Uncommon Grounds by Mark Pendergrast; Texere; pounds 18.99
This is a serious book, but don't let that put you off. It deserves to be serious, not only because of the rich history of coffee as a crop, a commodity, a drink (and, if we are to believe the coffee tales, a source of inspiration and certainly stamina), but also because of the extraordinary place it has in our lives.
How much did you spend on coffee last month? How many times did you visit your local coffee bar? Once you work it out (and frighten your domestic accountant), it's an amazing figure for many of us. Had we been asked 10 years ago, we would have thought it inconceivable that we could spend so much on coffee.
It has taken Pendergrast more than three years to research this book. He traces the history of coffee back to the legend of the Ethiopian goatherd who found his goats unusually lively one day after they'd grazed on a clump of coffee trees, through the production cycle, commodity speculation, marketing, invention and re-invention - all of which is covered in extraordinary depth. Pendergrast also takes a long look at alternative sustainable methods of cultivating coffee crops, noting the attempts of various plantations to be environmentally friendly as well as profitable. Uncommon Grounds: The History of Coffee and How It Transformed the World follows on from the author's previous work on Coca Cola, which similarly traced every aspect of that ubiquitous American beverage.
It's an American view, tracing the changes, brands and developments in the US and giving the details on production largely based on South America (where North Americans generally source their coffee). The working conditions of Latin American coffee berry harvesters are recreated in meticulous detail, giving the reader a real feel for where their daily cup is coming from. But despite the interesting aspects of so many African coffees, the rich history of their growers receives nothing like the same treatment.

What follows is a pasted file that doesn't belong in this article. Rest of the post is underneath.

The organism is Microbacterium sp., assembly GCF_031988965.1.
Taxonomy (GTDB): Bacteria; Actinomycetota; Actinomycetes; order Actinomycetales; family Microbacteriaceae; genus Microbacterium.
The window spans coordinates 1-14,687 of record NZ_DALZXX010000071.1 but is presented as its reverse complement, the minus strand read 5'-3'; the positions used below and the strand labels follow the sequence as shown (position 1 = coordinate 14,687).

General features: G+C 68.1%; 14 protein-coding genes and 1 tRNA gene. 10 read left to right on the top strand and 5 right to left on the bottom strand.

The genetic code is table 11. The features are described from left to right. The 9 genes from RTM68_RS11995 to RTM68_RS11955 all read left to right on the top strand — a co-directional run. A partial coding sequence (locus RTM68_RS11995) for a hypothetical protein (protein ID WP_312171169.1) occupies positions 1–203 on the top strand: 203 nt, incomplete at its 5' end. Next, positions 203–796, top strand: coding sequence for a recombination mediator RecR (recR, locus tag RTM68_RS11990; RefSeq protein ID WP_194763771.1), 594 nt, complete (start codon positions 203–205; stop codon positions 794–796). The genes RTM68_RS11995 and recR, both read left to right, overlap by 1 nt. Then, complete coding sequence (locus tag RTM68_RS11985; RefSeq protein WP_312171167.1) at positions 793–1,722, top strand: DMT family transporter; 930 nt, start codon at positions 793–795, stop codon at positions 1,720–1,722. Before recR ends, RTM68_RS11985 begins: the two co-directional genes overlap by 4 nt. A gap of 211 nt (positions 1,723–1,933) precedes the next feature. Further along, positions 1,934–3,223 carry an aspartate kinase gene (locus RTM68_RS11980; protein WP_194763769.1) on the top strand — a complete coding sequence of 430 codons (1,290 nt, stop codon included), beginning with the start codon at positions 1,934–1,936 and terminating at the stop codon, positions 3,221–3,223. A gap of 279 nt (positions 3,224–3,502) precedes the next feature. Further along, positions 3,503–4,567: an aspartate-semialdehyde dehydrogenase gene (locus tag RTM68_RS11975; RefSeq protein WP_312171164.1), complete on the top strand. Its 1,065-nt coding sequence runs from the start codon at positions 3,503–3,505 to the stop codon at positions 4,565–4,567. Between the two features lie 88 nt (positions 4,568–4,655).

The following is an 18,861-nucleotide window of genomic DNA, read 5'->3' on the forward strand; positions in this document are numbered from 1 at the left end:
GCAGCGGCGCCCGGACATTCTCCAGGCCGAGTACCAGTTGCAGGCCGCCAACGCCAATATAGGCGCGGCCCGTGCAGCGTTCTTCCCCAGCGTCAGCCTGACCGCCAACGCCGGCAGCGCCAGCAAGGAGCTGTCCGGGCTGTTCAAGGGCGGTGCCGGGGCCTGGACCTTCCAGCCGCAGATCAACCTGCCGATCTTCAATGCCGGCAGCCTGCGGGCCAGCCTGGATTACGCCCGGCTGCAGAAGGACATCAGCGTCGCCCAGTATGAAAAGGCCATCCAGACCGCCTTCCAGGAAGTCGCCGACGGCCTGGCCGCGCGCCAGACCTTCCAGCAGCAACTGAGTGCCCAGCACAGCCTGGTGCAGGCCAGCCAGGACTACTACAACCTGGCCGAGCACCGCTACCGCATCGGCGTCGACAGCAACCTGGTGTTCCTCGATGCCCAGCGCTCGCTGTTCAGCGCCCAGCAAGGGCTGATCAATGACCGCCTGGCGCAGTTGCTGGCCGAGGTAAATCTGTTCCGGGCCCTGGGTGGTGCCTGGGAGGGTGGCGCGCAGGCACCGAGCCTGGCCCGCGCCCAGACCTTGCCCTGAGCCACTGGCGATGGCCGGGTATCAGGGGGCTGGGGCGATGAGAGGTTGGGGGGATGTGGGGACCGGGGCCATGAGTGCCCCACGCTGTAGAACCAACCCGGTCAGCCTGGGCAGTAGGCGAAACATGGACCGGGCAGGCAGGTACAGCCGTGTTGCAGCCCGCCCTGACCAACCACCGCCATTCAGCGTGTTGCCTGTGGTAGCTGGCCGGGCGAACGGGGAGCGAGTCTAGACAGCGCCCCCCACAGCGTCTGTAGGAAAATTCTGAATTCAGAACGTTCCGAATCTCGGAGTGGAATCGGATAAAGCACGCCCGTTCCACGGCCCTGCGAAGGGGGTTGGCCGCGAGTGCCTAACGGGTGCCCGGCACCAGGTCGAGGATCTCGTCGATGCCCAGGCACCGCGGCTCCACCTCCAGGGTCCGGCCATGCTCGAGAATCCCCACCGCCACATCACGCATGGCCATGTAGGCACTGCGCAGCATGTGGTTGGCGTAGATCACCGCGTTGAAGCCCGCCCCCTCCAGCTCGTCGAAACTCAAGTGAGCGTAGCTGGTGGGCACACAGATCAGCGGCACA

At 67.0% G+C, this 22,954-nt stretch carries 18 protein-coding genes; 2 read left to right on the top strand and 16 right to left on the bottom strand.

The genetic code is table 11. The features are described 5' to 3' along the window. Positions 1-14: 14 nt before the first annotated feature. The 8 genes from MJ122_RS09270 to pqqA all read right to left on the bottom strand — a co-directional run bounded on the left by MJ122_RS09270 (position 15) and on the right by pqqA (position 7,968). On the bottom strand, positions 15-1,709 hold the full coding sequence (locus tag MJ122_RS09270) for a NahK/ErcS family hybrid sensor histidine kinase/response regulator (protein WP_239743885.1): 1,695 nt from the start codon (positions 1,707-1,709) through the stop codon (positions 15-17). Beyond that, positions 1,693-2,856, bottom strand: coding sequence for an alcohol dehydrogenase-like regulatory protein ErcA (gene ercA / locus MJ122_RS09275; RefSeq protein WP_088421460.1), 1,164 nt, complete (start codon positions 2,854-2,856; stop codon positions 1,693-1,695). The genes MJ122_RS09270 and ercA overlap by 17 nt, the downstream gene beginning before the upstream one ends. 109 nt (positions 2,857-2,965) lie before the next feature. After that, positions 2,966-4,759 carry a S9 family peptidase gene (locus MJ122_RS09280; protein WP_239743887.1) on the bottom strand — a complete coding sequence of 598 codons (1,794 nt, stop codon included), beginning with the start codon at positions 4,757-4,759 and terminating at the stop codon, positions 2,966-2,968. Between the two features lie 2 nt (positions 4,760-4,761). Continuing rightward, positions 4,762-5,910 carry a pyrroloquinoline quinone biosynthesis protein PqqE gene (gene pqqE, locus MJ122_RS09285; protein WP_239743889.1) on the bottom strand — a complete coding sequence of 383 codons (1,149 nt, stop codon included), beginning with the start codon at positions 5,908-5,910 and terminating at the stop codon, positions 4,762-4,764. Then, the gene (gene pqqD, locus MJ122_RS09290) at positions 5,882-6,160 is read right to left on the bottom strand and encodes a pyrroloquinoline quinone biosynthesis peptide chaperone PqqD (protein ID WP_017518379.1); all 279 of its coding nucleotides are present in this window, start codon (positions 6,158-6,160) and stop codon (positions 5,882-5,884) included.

There are nuggets of dinner- party wisdom: the coffee break started after world war two, instant coffee was first formulated in 1906, the cowboy loved his coffee macho and black - 'dehorned' - and coffee houses in Mecca were once banned, as they were thought to encourage their patrons to 'indulge in improper pastimes'. Pendergrast also includes a wealth of horticultural information - 12 pounds of coffee cherries produce only two pounds of green coffee beans; the coffee tree's evergreen leaves, as well as the coffee berries, are laced with caffeine. There is also a full account of the growth in the industry through to the speciality business sweeping the world.
The comprehensiveness of the coverage of his subject makes this quite a read: essential for anyone in the industry. A little dry, though, for the casual latte drinker and very much concentrated on industry matters such as production, technical innovation (including the development of instant coffee), commodity trading and roasting.
And this is a pity, because the change in habits sweeping the world courtesy of Starbucks et al would be fascinating as a case study in marketing and business development. It is as profound a change and as much an American invasion as the hamburger from McDonald's.
Much of this story has been lost because the author takes a purist view (unsurprising, given the dedication in the book to Alfred Peet, the father of the purist world of speciality coffee). It remains to be seen whether our cappuccino obsession will last longer than the one in the '60s, but if it does, it is a phenomenon worthy of study, and to have covered the business development aspects would have made Uncommon Grounds a more rounded read and given it wider appeal.
But this is a premier cru look at coffee, and the fact that a coffee bar spends more on milk than on coffee is good reason for the purist to dismiss the marketing.
It's worth adding to your business library, though. After all, it costs less than 10 cappuccinos at your local coffee bar.